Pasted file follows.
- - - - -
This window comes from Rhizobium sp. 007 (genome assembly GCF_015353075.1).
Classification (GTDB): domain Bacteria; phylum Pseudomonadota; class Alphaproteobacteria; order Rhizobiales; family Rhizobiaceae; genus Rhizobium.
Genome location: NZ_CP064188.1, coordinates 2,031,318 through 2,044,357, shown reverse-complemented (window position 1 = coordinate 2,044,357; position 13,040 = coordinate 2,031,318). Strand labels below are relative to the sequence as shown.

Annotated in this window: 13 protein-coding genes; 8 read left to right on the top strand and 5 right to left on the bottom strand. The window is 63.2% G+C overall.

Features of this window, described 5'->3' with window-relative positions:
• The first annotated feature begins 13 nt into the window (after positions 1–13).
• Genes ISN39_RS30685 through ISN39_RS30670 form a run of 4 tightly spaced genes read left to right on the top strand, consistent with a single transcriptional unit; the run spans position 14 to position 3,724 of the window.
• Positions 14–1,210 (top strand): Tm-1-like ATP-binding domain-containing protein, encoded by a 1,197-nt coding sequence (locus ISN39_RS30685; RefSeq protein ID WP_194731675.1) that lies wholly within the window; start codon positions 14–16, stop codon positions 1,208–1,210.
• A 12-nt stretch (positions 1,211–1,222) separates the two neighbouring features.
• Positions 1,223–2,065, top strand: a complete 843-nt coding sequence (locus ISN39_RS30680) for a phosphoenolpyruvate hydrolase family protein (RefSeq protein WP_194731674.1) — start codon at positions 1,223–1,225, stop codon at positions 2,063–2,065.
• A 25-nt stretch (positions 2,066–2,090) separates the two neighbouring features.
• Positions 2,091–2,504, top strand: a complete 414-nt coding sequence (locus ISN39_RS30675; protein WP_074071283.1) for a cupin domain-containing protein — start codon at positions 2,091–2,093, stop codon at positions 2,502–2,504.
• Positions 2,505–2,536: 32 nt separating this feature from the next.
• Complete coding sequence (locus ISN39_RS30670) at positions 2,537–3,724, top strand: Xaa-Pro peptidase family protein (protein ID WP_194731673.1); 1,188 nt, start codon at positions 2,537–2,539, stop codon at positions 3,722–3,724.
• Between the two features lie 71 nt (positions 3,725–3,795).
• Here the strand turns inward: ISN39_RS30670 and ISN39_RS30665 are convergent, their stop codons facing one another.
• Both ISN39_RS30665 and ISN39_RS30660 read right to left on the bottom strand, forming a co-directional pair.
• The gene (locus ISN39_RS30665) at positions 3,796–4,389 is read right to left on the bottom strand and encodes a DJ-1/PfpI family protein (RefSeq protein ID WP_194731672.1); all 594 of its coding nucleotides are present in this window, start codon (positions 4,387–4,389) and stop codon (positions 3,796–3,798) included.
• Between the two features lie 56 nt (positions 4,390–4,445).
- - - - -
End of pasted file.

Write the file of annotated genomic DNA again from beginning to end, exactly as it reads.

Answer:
This window comes from Rhizobium sp. 007 (genome assembly GCF_015353075.1).
Classification (GTDB): domain Bacteria; phylum Pseudomonadota; class Alphaproteobacteria; order Rhizobiales; family Rhizobiaceae; genus Rhizobium.
Genome location: NZ_CP064188.1, coordinates 2,031,318 through 2,044,357, shown reverse-complemented (window position 1 = coordinate 2,044,357; position 13,040 = coordinate 2,031,318). Strand labels below are relative to the sequence as shown.

Annotated in this window: 13 protein-coding genes; 8 read left to right on the top strand and 5 right to left on the bottom strand. The window is 63.2% G+C overall.

Features of this window, described 5'->3' with window-relative positions:
• The first annotated feature begins 13 nt into the window (after positions 1–13).
• Genes ISN39_RS30685 through ISN39_RS30670 form a run of 4 tightly spaced genes read left to right on the top strand, consistent with a single transcriptional unit; the run spans position 14 to position 3,724 of the window.
• Positions 14–1,210 (top strand): Tm-1-like ATP-binding domain-containing protein, encoded by a 1,197-nt coding sequence (locus ISN39_RS30685; RefSeq protein ID WP_194731675.1) that lies wholly within the window; start codon positions 14–16, stop codon positions 1,208–1,210.
• A 12-nt stretch (positions 1,211–1,222) separates the two neighbouring features.
• Positions 1,223–2,065, top strand: a complete 843-nt coding sequence (locus ISN39_RS30680) for a phosphoenolpyruvate hydrolase family protein (RefSeq protein WP_194731674.1) — start codon at positions 1,223–1,225, stop codon at positions 2,063–2,065.
• A 25-nt stretch (positions 2,066–2,090) separates the two neighbouring features.
• Positions 2,091–2,504, top strand: a complete 414-nt coding sequence (locus ISN39_RS30675; protein WP_074071283.1) for a cupin domain-containing protein — start codon at positions 2,091–2,093, stop codon at positions 2,502–2,504.
• Positions 2,505–2,536: 32 nt separating this feature from the next.
• Complete coding sequence (locus ISN39_RS30670) at positions 2,537–3,724, top strand: Xaa-Pro peptidase family protein (protein ID WP_194731673.1); 1,188 nt, start codon at positions 2,537–2,539, stop codon at positions 3,722–3,724.
• Between the two features lie 71 nt (positions 3,725–3,795).
• Here the strand turns inward: ISN39_RS30670 and ISN39_RS30665 are convergent, their stop codons facing one another.
• Both ISN39_RS30665 and ISN39_RS30660 read right to left on the bottom strand, forming a co-directional pair.
• The gene (locus ISN39_RS30665) at positions 3,796–4,389 is read right to left on the bottom strand and encodes a DJ-1/PfpI family protein (RefSeq protein ID WP_194731672.1); all 594 of its coding nucleotides are present in this window, start codon (positions 4,387–4,389) and stop codon (positions 3,796–3,798) included.
• Between the two features lie 56 nt (positions 4,390–4,445).